I love a fun, feminist, anachronistic romance novel and that is something that Tessa Dare delivers regularly. Dare writes what I fondly refer to as Historical Fantasy Romance. There is *some* historically accurate details running through her narrative but they are very thin and often bent to suit her plot needs. In the second outing in the Girl Meets Duke series we’re following Alex Mountbatten, introduced in The Duchess Deal, who makes her living by setting clocks to Greenwich Mean Time. Following a terrible, and hysterically inappropriate interview for a governess position she doesn’t realize she’s being interviewed for, Alex loses the chronometer that is her livelihood. With literally no way to make her living she returns to the home of Chase Reynaud and takes the governess position after all. Chase Reynaud is heir presumptive to his uncle’s Dukedom as well as the guardian of two little girls, and a renowned rake who wants none of the responsibility of any of it.
With that starting point we’re off on a classic Dare story. Readers who don’t enjoy her works usually either don’t like the anachronisms or find her structure too repetitive. I don’t have problems with either of those things, and in reality read her books for exactly those things. I like knowing what to expect and Dare’s writing breaks down into a pretty clear set of standards. We’ve already covered the first, Alex Mountbatten is absolutely an independent lady making her own way in the world, in fact, Dare sets her up to have had no other option since the age of 10.
While Dare tends to specialize in a Marriage of Convenience plot, this book plays on the motif by having the characters living under the same roof as employer and governess. Chase is the Wounded Hero to Alex’s Independent Lady, emotionally stunted by events in his past who is nevertheless smitten with the heroine. The being smitten leads to smolder and steamy sexy times, and because Dare is writing in a more and more feminist way Chase focuses on consent in his interactions with Alex. Dare also delivers on sincere emotion and great emotional chemistry. While Chase’s emotional withholding worked less well for me than Alex’s very realistic fears there was never a false note in their emotional interactions.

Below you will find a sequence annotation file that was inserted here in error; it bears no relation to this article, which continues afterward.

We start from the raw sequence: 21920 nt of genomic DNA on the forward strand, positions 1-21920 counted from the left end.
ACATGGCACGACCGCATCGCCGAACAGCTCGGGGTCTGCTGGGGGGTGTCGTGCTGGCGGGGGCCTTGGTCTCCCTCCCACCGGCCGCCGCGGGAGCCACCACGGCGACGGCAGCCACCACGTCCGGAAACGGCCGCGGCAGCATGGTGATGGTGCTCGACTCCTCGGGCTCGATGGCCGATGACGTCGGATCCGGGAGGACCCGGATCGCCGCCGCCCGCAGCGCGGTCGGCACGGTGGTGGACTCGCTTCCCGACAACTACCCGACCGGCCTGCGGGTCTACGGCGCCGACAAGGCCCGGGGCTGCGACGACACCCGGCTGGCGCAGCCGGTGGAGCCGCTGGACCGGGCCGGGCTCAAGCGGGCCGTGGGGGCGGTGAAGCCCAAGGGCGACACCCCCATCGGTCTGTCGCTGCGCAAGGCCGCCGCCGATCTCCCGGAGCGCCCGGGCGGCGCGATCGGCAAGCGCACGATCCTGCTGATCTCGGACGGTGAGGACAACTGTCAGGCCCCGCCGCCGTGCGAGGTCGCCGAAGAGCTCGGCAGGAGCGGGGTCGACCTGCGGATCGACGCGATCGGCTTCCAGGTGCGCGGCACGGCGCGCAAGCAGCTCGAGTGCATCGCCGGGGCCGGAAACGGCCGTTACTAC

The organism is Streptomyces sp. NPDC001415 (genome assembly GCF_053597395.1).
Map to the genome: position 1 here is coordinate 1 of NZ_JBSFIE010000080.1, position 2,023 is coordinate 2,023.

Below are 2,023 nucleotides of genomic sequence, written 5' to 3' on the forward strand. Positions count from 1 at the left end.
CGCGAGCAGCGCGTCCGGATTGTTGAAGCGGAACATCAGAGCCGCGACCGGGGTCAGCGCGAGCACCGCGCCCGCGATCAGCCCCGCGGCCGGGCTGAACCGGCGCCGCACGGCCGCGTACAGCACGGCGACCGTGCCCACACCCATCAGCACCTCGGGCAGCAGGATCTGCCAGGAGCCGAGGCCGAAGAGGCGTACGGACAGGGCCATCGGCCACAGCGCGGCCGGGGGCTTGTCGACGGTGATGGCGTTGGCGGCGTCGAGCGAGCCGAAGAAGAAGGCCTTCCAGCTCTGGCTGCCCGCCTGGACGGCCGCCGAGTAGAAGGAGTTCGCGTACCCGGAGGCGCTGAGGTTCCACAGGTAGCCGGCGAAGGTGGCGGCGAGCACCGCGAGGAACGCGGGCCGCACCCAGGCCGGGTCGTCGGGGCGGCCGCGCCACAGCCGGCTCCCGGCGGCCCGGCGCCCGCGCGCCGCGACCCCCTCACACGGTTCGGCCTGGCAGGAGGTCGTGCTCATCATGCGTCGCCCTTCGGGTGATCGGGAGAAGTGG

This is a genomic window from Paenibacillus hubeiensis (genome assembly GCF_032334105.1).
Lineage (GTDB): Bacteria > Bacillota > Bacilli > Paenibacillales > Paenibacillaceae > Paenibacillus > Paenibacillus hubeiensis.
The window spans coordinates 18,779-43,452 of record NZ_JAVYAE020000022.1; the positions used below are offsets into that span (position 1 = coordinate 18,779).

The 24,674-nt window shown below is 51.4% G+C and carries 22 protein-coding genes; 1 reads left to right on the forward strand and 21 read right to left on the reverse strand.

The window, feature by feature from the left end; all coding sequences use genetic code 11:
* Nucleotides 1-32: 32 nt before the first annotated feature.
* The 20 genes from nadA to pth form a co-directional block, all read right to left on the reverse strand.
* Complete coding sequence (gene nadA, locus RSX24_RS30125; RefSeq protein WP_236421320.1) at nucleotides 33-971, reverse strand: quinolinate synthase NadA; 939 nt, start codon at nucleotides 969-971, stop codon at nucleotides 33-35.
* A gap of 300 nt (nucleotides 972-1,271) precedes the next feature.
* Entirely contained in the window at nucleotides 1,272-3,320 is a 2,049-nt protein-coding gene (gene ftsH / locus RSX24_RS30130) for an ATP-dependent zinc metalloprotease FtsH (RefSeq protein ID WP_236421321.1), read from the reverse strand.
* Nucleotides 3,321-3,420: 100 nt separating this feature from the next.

The other two common aspects of a Dare novel are interesting, but not overtaking, side characters and an infusion of comedy or whimsy in some regard. Dare is not afraid of humor and in The Governess Game it is the two characters of the little girls where this strength is used. Children can devolve to plot moppets very easily in Romance, but Dare manages to write believable children who are never twee and rooted in the emotional landscape of their experiences. They are also the stage for the laugh out loud moments in the story: the morning burials of Millicent the doll who dies each day (sometimes more than once per day) from some terrible disease and is buried in the toy box following a eulogy from Chase.
I read the book in one afternoon/evening taking only a few breaks. I did not want to leave these characters even while a headache was developing. There was perhaps one too many will they/won’t they back and forths, but the characters we are introduced to, the characters we see again, and the direction we’re headed for book three next year all worked for me in just the way I hoped they would when I purchased the book.
This book was read and reviewed as part of the charitable Cannonball Read where we read what we want, review them how we see fit (within a few guidelines), and raise money in the name of a fallen friend for the American Cancer Society.